The Bolaobalite of My Father Recalled

Even as I have discussed and recalled memories, stories and current events about Siruma, I kept missing one more place much nearer our residence and of my father’s hometown. In a way, it is my third hometown, though.

I am referring to Bolaobalite, which immediately stirred a chord in my heart. It is a mountainous barangay in the town of Tinambac, a neighbor to Calabanga. As a young boy, I heard my father relate the story why the place was so named Bolaobalite. (Now, I could hardly recall the full details of the tale.) But he pointed out that balite was a tree that used to abound in the area, and one particular tree had its trunk the color of bolao, or golden brown.

The welcome arc at the municipal boundaries of Calabanga and Tinambac, just after the Tigman bridge on the Tinambac side.

It was in Bolaobalite where my father spent his whole life as a mentor to school age children. He would leave the house at 4:30 on Monday mornings to catch the only bus transportation available on that time. He would get off near Obo and start a two kilometer of steep trail hike up the barangay. Only on Friday evenings would he return home as he boarded in the barangay (village) captain’s house on weekdays.

At one time, father urged us to come and visit the place. So we took the bumpy ride to his mountain abode. The road was bad, potholes were common and numerous, perhaps, poorly maintained because of the remoteness and non-importance of the place.

On our way up the mountainous trail, we got lost. The trail disappeared from our sight as tall wild grass has taken over the fertile soil. Some elementary students went to our rescue and we were able to heave a sigh of relief. At the barangay captain’s house, we were offered fresh young coconut water. How I devoured the soft cocomeat with a coconut spoon made out of the chopped topmost cover of the fruit.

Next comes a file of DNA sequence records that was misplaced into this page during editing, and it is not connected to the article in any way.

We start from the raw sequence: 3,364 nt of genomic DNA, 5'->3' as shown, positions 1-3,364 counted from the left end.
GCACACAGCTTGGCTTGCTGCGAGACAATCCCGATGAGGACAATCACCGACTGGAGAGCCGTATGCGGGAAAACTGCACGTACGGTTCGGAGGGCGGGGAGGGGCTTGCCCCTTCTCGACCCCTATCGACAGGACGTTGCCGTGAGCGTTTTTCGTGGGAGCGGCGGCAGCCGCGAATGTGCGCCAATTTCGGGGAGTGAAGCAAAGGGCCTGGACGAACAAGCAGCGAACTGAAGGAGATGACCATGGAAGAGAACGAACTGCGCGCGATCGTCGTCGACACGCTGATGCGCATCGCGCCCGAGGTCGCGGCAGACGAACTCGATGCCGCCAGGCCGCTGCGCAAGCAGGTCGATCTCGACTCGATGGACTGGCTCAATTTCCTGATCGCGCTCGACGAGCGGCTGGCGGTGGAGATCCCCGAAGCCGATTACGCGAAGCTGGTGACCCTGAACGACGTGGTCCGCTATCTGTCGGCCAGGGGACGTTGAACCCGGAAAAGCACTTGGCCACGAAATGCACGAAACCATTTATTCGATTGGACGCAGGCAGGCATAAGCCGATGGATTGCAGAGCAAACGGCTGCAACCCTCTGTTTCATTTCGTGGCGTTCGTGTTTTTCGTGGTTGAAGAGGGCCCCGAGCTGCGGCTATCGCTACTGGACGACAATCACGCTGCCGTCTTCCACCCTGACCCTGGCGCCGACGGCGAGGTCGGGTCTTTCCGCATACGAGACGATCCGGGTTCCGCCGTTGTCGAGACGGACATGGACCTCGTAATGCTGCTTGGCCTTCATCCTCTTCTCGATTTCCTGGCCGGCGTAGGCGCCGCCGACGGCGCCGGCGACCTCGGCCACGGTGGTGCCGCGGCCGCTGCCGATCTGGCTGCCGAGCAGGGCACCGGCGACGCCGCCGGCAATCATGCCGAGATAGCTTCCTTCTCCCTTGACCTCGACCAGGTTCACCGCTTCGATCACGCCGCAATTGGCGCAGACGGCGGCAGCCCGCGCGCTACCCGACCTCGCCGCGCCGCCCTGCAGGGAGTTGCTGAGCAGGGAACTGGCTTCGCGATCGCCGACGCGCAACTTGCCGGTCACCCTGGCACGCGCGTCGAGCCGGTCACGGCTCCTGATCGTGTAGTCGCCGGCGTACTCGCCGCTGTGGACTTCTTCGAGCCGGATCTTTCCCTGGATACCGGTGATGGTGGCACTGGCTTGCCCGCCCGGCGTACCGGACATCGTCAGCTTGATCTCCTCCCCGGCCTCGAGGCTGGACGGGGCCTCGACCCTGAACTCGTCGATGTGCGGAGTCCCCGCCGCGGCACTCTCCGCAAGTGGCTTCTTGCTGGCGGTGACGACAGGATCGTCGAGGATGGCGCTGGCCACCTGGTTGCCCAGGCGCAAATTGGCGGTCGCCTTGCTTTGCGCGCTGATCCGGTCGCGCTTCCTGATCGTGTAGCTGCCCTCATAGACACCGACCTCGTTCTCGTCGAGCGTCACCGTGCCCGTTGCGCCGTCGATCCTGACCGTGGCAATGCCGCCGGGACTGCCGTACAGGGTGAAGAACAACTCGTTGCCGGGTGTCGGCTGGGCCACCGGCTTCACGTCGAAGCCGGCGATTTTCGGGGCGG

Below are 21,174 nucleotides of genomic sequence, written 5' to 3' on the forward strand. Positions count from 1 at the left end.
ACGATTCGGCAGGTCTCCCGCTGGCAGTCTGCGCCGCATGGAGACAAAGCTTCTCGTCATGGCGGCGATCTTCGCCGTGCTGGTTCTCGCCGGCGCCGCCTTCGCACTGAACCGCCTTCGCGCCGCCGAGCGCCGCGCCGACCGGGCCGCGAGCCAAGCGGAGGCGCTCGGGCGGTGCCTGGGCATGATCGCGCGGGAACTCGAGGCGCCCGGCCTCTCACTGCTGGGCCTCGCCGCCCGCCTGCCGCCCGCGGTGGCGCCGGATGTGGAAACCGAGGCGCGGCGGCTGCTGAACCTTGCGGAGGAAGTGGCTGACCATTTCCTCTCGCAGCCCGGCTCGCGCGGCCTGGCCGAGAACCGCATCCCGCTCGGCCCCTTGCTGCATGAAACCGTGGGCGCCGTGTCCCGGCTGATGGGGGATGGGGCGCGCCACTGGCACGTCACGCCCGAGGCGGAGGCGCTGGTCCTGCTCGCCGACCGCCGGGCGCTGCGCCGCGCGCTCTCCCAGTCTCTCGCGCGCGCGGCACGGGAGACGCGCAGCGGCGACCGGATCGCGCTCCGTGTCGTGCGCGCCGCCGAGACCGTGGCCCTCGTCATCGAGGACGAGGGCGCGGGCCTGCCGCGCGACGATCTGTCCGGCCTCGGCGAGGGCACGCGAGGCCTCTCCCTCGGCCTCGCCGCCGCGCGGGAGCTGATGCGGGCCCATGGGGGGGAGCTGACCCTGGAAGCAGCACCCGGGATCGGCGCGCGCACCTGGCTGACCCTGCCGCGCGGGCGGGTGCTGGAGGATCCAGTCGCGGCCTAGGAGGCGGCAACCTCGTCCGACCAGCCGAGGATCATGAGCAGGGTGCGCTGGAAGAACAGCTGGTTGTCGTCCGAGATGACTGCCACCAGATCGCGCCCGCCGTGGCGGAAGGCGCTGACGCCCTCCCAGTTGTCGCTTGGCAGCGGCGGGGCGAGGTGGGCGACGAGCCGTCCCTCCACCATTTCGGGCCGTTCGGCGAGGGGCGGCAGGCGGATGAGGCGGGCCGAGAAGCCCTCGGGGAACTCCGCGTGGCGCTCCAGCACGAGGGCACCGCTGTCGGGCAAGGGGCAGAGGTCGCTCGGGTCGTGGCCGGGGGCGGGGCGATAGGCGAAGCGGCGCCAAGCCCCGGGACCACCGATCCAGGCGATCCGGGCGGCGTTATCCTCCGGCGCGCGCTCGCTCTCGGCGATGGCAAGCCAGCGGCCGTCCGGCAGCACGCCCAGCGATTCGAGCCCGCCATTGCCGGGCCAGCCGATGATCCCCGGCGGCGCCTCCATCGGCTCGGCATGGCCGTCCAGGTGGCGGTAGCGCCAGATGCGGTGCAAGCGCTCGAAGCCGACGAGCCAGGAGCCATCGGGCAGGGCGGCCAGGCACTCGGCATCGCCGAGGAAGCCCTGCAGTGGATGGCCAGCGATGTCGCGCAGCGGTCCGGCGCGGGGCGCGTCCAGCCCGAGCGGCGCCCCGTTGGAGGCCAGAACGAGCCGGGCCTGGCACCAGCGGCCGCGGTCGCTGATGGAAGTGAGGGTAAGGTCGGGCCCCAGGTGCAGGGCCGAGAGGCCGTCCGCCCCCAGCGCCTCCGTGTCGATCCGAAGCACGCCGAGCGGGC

The school site was not cemented, I mean there was plenty of ground that when it rained, the soil turned into a sticky reddish/brown mud. The schoolhouse was very modest. The classrooms were bare and uncomfortable. Two students were assigned to a desk, some were delapidated and old. There was no electricity. Some students would come to school on foot, others wearing slippers. No, shoes were seldom seen in there, except those worn by the teachers. When it was rainy season, the classrooms were not spared of the mud. And on hot sunny days, dust was inevitable.

On some weekdays several students would not come to school prevailed by their parents to help in the planting or harvesting of corn and cassava. Corn, cassava, sweet potato and copra (dried coconut meat) were the staple food and chief income generating products of the area. Families survived eating boiled cassava for breakfast, lunch and dinner. Also a popular concoction there was the topmost young leaves of cassava cooked on coconut milk. Steamed rice was actually a mixture of rice and milled corn.

On some Fridays, father would alight from the bus with a sackfull of either corn or cassava or a mixture of both. He obliged himself to buy from the parents of the school children the agricultural crops so often so they could have some money, too. Cunny middlemen would trek up the barangay to buy the crops at a very cheap price and resell the same for hefty profit at the town market.

Since then, we revisited Bolaobalite many times.

Why father chose to teach in Bolaobalite was never revealed to us. Countless many times he had the chance to get a transfer to a nearer, comfortable teaching assignment, yet he persisted teaching in Bolao. Maybe it was his passion to just teach the young learning minds of simple children with simple parents.

(Note: Barangay Bolaobalite has a population of 1,454 for year 2007 census.)


2 thoughts on “The Bolaobalite of My Father Recalled”

  1. My mother was a public school teacher in this barrio in the early 50 until 1957 or 58.

    1. Appreciate if you can share old/ file photos of the school or barrio, more so with your mom, Mrs. Guadalupe Abrantes Cortez. Let us know and thanks.

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